Standard Cataloging for School and Public Libraries

Overview

In the four years since the last edition came out, there have been new editions of nearly every cataloguing rule and tool to which it refers: the Anglo-American Cataloguing Rules, Library of Congress Subject Headings, Sears List of Subject Headings, and Dewey Decimal Classification, to name a few. As only they can, Sheila Intner and Jean Weihs lead the wary and unwary alike to apply them with competence if not aplomb. Through hundreds of examples, they illustrate cataloging problems and their solutions. They also...
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Standard Cataloging for School and Public Libraries

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Overview

In the four years since the last edition came out, there have been new editions of nearly every cataloguing rule and tool to which it refers: the Anglo-American Cataloguing Rules, Library of Congress Subject Headings, Sears List of Subject Headings, and Dewey Decimal Classification, to name a few. As only they can, Sheila Intner and Jean Weihs lead the wary and unwary alike to apply them with competence if not aplomb. Through hundreds of examples, they illustrate cataloging problems and their solutions. They also describe and explain a variety of management decisions, the pros and cons of cataloging alternatives, and the rudiments of how to run a catalog department. They have even included a new chapter on metadata, as well as enlarged sections of practical advice on how to deal with changed subject headings and classification numbers.
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Editorial Reviews

Booknews
A new edition of the introductory text reviewing the standard practices of cataloging, classification, and indexing used in the US and Canada. These standards are covered in four part sections detailing rules used for descriptive cataloging, subject heading lists, classifications, and computer entry and communication protocols. The revisions to the new edition incorporate cataloging rule changes, MARC format integration changes, and include a section on catalog department management. Annotation c. Book News, Inc., Portland, OR booknews.com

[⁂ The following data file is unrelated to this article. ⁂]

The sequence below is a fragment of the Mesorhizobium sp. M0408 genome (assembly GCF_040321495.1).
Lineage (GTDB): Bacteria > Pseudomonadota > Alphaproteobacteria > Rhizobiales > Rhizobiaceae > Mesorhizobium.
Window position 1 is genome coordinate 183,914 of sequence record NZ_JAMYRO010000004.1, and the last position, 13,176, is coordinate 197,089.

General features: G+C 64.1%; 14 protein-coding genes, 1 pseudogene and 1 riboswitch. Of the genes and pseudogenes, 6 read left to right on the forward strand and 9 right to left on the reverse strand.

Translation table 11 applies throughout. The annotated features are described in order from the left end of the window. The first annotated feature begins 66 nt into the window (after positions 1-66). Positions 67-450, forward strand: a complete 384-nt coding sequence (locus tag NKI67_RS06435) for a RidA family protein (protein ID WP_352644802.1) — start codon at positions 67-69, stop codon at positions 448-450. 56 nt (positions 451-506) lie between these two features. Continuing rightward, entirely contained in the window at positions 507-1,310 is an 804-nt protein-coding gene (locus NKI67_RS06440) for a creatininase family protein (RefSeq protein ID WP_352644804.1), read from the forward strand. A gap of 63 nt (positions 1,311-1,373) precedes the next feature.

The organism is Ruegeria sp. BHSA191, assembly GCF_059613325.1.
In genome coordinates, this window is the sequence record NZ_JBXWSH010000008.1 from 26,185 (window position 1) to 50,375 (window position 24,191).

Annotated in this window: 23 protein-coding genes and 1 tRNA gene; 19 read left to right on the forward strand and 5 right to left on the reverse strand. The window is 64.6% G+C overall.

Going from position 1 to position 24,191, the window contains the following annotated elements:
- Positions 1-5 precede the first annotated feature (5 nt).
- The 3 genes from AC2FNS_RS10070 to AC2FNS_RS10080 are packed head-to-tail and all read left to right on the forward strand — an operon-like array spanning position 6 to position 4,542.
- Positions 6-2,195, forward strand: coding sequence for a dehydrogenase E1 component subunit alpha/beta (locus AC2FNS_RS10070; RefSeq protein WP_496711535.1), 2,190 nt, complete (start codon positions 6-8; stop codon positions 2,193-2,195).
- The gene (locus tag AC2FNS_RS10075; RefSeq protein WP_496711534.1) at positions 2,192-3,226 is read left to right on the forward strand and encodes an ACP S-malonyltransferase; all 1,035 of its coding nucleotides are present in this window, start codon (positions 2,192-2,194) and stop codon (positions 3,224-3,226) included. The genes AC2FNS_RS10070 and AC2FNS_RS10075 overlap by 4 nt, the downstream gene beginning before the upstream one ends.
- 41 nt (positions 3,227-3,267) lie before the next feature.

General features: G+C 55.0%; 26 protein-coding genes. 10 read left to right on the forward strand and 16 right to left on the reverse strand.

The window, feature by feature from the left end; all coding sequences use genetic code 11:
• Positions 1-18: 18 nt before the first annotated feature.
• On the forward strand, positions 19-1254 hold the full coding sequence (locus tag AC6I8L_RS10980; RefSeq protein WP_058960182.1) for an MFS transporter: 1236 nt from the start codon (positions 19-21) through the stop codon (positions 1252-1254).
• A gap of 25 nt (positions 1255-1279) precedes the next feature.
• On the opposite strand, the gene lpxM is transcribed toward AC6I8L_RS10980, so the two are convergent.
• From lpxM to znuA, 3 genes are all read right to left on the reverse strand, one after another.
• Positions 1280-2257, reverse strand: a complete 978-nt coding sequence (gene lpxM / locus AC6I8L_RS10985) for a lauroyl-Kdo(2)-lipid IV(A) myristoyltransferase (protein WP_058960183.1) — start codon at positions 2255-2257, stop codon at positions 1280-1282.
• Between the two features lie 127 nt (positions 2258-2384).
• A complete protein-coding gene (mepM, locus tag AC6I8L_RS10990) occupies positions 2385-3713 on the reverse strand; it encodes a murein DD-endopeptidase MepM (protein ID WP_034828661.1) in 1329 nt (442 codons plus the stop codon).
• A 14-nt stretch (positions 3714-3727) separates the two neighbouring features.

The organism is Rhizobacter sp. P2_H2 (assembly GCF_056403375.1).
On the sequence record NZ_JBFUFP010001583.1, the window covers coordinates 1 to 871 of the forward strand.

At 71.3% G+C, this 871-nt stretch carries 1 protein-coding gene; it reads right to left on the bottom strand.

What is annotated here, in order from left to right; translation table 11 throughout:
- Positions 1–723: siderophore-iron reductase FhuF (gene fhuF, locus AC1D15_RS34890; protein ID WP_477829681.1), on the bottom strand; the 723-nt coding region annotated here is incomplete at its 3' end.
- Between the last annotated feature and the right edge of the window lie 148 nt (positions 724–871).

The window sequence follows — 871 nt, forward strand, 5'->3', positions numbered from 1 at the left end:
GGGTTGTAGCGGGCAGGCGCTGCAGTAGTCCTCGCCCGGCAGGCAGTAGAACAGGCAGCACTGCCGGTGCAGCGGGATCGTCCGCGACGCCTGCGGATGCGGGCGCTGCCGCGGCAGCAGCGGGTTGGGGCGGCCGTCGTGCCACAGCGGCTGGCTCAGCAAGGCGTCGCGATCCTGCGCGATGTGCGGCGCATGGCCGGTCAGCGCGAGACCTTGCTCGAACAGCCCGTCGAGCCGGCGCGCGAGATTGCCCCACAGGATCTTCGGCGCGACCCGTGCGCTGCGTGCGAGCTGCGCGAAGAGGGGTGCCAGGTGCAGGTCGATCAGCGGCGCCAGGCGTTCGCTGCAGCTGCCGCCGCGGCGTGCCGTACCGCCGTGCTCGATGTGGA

VOYA, April 2015 (Vol. 38, No. 1) - Liz Sundermann
This relatively slender volume manages to cover all of the basics of library cataloging while remaining quite readable. The larger pages allow for a larger than average font and plenty of margin space upon which to rest one’s gaze or add class notes. The prose itself is spare and informative, almost conversational at times, and holds the reader’s interest even through complex subject matter. The brief narrative accounts of such subjects as catalogers’ evolving challenges and brief biographies of eminent historical catalogers are refreshing breaks that keep the learner fresh and engaged. Sample figures for a variety of formats are photocopied directly from their sources, which lends an air of authenticity to the experience gained by completing the quizzes scattered throughout the book. The book concludes with a chapter describing the job of managing a cataloging department. This is an excellent resource for those who wish to be promoted or who find themselves stepping into an “acting manager” position. It is equally useful to those who will never work in a cataloging department, as it gives them important insight into the roles and expectations of those who do. The book’s fifth edition is up-to-date in every way, from the evolution of RDA and AACR2 to the challenges posed by the widening array of electronic resources. Some cataloging instructors may take issue with the use of some hypothetical examples, but these are used sparingly and only to make specific points. A larger issue is that the figures are often placed awkwardly within the text. There are several instances of figures being inserted in the middle of a paragraph, leading the reader to flip forward and backwards through pages of figures before finding the conclusion to a thought. This is a comprehensive cataloging text book that is usable in degreed programs as well as by the individual. This book is an excellent choice for an introductory cataloging class and for library staff who wish to become familiar with the subject. Reviewer: Liz Sundermann; Ages 11 to Adult.